Anna stared at him. It was kind of all she could do.

Anyway, long story short, Mr. McGinty used the money from the Sci-Fi film to build Illustrious Studios around The Maw, and Mawlestation has been part of the casting process ever since.”

The term made Anna’s eyes grow wide.

Mr. Clifton continued, “Actors and actresses go into The Maw, and after a week of mawlesting, they come out with talent.”

Anna mulled this over. She thought she was quite talented, but Illustrious was the only studio to contact her for an audition. She turned around to face Mr. Clifton, “When you go into The Maw… does it hurt?”

“Well I personally can’t speak of the experience, but based on the ear-piercing screams I have to tolerate, I’d imagine The Maw does have its way with you. It’s mildly distracting, but it really streamlines the process. Once The Maw spits you out, I can put you right to work!” said Mr. Clifton, with a flourish.

Anna considered her options. Becoming a Hollywood actress had been her dream since she was a little girl. But she would likely endure an unbelievable amount of pain inside The Maw.

“What if I just… show you I’m a good actress?”

“Now Ms. Speith,” Mr. Clifton answered, “if we were to let someone skip The Maw, don’t you think the other actors and actresses would feel a little jealous?”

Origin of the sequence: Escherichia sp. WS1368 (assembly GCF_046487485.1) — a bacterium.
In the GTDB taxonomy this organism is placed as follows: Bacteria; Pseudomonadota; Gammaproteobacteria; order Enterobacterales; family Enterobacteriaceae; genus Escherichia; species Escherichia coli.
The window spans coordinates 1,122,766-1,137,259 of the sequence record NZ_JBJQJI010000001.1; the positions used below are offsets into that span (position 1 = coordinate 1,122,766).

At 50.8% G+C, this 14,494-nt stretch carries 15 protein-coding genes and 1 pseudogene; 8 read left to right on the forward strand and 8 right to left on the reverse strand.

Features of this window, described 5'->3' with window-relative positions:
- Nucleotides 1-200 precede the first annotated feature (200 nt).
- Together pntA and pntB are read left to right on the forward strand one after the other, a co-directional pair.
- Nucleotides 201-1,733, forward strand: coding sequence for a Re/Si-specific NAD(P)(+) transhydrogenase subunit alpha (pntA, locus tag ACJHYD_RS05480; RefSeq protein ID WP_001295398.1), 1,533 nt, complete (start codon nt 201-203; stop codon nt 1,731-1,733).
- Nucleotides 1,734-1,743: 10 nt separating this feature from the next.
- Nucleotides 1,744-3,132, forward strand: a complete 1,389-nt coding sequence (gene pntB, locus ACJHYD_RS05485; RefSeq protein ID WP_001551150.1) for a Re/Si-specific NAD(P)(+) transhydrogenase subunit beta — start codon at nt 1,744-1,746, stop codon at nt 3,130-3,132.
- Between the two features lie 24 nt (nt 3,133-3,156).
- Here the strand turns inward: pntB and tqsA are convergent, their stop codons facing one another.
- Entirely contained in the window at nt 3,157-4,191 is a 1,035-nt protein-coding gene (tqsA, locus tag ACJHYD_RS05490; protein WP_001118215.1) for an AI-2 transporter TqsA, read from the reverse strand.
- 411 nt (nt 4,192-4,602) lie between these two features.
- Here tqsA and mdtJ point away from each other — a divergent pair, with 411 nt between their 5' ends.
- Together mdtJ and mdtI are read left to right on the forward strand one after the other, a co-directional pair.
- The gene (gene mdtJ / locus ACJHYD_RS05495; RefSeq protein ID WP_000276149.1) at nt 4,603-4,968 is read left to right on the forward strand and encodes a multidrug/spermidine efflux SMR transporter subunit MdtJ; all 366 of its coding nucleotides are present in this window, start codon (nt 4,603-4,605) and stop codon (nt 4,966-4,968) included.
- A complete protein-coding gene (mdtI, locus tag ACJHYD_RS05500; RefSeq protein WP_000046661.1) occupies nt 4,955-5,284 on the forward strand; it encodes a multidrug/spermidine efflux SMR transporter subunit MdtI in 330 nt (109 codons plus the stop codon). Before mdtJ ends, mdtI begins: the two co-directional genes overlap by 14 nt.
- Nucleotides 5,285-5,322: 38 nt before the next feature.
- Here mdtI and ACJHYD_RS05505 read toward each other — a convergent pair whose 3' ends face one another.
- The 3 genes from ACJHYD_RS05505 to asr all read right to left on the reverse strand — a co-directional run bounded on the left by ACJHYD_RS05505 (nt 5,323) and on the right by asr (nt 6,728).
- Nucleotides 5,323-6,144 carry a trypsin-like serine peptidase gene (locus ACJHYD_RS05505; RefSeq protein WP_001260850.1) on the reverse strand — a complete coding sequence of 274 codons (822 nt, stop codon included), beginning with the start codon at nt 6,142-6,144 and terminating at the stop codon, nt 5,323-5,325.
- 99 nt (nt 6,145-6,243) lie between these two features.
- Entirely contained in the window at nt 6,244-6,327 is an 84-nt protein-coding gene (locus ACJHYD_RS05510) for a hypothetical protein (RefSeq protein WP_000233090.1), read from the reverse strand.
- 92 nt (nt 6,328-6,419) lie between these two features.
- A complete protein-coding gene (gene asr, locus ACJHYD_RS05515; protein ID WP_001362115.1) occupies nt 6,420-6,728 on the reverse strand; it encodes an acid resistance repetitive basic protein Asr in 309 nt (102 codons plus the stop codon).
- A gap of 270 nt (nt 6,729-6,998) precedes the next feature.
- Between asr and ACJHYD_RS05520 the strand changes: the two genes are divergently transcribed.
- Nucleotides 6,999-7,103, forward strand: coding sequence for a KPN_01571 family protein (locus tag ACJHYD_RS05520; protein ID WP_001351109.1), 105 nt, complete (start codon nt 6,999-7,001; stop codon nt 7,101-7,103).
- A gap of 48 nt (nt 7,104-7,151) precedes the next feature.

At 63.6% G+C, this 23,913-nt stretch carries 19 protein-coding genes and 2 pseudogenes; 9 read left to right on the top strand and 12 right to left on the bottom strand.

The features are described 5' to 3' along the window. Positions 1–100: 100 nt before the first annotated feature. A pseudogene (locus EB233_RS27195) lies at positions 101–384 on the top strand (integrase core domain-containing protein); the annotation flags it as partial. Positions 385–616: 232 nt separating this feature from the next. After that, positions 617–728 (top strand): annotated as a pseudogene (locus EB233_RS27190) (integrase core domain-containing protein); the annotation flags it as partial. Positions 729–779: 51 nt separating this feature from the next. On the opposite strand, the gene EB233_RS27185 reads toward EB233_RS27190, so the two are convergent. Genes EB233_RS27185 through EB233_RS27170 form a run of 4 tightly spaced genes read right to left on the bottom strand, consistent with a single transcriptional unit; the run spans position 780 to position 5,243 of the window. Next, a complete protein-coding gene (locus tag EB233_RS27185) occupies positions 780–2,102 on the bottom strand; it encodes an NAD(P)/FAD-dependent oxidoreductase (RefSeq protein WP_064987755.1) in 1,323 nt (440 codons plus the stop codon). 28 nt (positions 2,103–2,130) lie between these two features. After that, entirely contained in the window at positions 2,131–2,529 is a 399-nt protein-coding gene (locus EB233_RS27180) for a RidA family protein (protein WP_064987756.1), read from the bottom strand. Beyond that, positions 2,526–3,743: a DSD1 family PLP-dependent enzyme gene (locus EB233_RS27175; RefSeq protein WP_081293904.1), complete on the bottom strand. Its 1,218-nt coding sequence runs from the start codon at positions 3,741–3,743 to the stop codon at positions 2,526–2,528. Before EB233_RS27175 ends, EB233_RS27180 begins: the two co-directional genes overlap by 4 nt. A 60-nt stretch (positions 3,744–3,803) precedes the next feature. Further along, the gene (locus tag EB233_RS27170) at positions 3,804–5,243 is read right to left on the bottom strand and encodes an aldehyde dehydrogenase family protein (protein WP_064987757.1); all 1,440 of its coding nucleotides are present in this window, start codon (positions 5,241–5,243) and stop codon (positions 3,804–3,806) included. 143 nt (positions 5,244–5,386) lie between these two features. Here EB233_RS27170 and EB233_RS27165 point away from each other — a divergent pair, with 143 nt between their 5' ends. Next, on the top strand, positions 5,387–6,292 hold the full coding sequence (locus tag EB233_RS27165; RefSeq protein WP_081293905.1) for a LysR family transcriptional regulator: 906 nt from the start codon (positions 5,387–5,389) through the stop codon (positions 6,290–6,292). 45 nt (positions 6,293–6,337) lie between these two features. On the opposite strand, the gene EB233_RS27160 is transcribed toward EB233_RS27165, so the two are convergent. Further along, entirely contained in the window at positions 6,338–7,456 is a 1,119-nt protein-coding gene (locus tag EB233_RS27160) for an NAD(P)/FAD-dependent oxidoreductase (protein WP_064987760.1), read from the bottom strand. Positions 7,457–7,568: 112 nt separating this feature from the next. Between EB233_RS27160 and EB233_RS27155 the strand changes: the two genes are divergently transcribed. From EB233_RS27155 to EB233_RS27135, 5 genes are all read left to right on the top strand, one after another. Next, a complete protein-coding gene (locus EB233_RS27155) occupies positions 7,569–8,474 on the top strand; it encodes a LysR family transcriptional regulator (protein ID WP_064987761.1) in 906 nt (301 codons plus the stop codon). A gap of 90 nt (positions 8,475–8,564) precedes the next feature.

Fair point.

“And wouldn’t that set an unfair precedent?”

Anna nodded.

“Now… What do you say?”

Mr. Clifton grabbed the contract and a pen from the desk and stepped towards Anna. He made a point to not seem menacing, but Anna (being from Peoria and all) instinctively took a step back.

Unfortunately, her spacial awareness was not what it normally was thanks to the long bus ride and the existence of a monster that tortures you into a movie star. Anna stepped right onto the edge of the beast’s–lip, I suppose–and fell backwards.

And in that moment, Anna knew she was destined for stardom.


Below is a short poem about being unable to escape the dread of a monotonous job.

The wind swept into
my not-so-thick coat,
like thoughts of work
on the weekend.
Sneaking in uninvited
through unprotected holes
and finding the most comfortable spot
to gently torture me from.